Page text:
Steering clear of a ‘half-assed energy bill’

STEERING CLEAR OF A ‘HALF-ASSED ENERGY BILL’…. Speaking to Senate Democrats this morning, President Obama singled out the tri-partisan energy bill being crafted by Sens. John Kerry (D-Mass.), Lindsey Graham (R-S.C.), and Joe Lieberman (I-Conn.). He praised them for “coming together to try to find a workable, bipartisan structure” for reforming the status quo.

“Don’t give up on that,” Obama urged senators. “I don’t want us to just say the easy way out is for us to just give a bunch of tax credits to clean energy companies. The market works best when it responds to price. And if they start seeing that, you know what, dirty energy is a little pricier, clean energy is a little cheaper, they will innovate, and they will think things through in all kinds of innovative ways.”

The opposition, however, remains diverse, and approving anything will be more difficult thanks to Massachusetts’ recent lapse in judgment. There’s growing talk among center-right Democrats that they kill the tri-partisan energy bill and replace it with a thinner, less meaningful package that ignores caps on greenhouse gas emissions.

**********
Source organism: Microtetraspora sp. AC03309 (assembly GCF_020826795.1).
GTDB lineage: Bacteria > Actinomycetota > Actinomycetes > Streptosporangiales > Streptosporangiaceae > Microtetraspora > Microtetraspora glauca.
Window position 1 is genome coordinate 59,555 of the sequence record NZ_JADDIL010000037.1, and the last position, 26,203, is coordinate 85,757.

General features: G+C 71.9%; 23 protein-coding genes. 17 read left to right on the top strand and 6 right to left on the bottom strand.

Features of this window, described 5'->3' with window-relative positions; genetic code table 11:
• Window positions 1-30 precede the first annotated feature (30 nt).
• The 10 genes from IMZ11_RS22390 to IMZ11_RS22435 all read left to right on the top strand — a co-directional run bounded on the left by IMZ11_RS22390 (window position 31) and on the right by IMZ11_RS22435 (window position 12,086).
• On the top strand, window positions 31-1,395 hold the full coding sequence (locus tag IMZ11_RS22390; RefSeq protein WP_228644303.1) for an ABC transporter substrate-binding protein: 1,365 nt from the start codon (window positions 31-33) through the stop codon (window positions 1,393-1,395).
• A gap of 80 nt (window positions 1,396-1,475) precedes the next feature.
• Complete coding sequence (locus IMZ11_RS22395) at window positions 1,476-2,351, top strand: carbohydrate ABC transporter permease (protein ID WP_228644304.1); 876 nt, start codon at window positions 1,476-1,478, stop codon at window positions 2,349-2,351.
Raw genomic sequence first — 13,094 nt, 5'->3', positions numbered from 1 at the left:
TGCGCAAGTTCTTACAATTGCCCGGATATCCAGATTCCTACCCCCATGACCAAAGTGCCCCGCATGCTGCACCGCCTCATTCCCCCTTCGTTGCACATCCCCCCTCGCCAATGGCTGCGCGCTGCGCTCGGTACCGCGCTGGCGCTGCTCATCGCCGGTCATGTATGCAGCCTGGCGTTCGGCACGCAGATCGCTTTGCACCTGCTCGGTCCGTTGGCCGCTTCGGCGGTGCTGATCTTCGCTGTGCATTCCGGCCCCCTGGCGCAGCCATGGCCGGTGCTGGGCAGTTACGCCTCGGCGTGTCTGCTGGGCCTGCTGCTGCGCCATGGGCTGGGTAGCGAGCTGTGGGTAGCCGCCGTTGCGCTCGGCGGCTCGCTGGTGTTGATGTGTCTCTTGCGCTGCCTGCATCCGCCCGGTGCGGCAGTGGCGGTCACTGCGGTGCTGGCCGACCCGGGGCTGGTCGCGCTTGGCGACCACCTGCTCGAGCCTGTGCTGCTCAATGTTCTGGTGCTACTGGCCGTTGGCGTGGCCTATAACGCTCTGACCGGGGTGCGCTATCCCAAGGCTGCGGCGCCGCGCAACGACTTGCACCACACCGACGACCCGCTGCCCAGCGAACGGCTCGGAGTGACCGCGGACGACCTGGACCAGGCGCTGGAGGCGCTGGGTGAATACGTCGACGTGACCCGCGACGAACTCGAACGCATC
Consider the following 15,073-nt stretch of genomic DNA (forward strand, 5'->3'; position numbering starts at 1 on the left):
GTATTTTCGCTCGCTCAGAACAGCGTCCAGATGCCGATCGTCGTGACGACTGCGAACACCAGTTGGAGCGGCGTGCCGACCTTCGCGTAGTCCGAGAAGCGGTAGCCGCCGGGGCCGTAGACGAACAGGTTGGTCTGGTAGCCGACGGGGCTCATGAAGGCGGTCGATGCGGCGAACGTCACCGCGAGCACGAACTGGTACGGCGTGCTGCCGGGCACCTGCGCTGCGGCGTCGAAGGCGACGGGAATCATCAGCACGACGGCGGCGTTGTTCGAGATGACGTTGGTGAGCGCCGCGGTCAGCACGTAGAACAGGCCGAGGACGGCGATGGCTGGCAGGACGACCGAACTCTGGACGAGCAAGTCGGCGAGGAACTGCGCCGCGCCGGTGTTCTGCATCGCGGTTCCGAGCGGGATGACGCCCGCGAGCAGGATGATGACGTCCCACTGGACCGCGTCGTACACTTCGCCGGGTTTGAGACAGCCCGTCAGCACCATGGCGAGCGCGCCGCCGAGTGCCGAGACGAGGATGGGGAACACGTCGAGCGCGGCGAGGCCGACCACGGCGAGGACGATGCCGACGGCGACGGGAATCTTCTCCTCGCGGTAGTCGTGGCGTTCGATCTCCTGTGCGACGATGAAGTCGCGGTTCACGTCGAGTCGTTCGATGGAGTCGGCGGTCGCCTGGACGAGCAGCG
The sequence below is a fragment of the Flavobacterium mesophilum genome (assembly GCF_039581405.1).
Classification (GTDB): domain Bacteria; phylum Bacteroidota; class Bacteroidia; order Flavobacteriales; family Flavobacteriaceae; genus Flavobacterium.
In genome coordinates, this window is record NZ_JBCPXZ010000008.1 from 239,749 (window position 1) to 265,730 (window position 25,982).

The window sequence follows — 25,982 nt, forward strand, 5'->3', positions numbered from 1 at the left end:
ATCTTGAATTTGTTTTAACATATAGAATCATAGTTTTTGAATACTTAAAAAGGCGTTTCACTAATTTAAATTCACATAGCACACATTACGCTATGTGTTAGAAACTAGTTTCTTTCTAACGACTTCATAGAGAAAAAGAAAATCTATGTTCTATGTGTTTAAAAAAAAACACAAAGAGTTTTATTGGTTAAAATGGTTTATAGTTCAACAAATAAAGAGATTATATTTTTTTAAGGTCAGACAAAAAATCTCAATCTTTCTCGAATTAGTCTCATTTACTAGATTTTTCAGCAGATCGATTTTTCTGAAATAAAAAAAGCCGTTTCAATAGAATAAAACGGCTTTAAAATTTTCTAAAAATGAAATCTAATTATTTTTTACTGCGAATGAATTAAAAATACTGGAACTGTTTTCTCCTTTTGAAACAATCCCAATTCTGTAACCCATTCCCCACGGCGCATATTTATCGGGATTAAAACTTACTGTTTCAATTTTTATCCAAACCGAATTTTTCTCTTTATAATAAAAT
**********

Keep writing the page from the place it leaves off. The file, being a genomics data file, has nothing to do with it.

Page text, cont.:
It’s hard to believe, but Lindsey Graham’s take on this, criticizing the half-measure, has real merit.

“It’s the ‘kick the can down the road’ approach,” said Sen. Lindsey Graham of South Carolina. “It’s putting off to another Congress what really needs to be done comprehensively. I don’t think you’ll ever have energy independence the way I want until you start dealing with carbon pollution and pricing carbon. The two are interconnected.” […]

“If the approach is to try to pass some half-assed energy bill and say that’s moving the ball down the road, forget it with me,” Graham said, adding that the energy-only proposal does not do enough to promote nuclear power and it ignores revenue sharing for states that agree to offshore oil and gas exploration. […]

“We’ve done things on the energy side, we’ve got some buy-in from people on the left and the middle that I never dreamed of,” he said. “I just hope we don’t blow it. And from a Republican point of view, you’ve got the best chance you’ll ever have to get meaningful energy independence. From the Democratic left point of view, you’ve got the best chance you’ll ever have to have carbon pollution controls. Don’t let [the opportunity] pass.”

I don’t agree with Graham often, but that’s good advice.

For what it’s worth, Senate Majority Leader Harry Reid (D-Nev.) told reporters yesterday that he’d like to see the final language on Kerry/Graham/Lieberman fairly soon, with hopes for a floor debate in the Spring.